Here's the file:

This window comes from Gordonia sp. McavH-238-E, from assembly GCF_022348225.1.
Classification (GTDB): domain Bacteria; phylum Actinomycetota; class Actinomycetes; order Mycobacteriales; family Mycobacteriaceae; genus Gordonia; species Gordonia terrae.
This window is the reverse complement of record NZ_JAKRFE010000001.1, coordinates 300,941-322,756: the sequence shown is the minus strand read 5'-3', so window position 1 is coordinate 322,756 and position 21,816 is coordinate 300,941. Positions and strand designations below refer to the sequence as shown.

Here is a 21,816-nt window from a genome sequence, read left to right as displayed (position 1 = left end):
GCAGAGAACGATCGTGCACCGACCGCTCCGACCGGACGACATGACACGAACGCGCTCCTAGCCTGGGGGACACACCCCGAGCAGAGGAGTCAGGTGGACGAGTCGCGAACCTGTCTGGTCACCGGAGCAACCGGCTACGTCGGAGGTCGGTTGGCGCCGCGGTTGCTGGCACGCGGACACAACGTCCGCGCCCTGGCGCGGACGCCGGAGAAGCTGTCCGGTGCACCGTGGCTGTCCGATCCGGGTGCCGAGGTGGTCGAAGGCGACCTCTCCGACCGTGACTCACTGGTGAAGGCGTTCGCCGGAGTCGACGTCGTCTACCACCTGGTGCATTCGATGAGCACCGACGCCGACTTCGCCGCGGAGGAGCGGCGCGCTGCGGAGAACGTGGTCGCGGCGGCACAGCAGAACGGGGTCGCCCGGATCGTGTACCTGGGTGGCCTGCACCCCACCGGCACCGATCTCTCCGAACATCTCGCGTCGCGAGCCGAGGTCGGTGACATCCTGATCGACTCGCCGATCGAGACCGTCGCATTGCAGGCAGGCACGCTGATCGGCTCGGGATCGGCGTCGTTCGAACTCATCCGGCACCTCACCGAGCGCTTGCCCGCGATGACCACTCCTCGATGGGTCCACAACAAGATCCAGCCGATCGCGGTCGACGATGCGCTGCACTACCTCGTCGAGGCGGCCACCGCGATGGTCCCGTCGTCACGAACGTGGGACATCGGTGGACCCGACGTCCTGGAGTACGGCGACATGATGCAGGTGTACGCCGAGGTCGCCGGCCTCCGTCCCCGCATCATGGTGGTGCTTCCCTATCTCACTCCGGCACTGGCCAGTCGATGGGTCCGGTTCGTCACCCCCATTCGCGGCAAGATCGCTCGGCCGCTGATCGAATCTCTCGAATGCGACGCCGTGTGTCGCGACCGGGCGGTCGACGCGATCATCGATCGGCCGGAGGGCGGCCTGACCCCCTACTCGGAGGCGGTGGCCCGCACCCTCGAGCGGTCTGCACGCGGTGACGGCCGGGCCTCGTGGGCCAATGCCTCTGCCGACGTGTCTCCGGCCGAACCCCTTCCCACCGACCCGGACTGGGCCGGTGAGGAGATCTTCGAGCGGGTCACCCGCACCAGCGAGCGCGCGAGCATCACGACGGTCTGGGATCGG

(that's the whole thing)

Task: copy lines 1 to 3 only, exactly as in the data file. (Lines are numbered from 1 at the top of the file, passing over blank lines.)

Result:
This window comes from Gordonia sp. McavH-238-E, from assembly GCF_022348225.1.
Classification (GTDB): domain Bacteria; phylum Actinomycetota; class Actinomycetes; order Mycobacteriales; family Mycobacteriaceae; genus Gordonia; species Gordonia terrae.
This window is the reverse complement of record NZ_JAKRFE010000001.1, coordinates 300,941-322,756: the sequence shown is the minus strand read 5'-3', so window position 1 is coordinate 322,756 and position 21,816 is coordinate 300,941. Positions and strand designations below refer to the sequence as shown.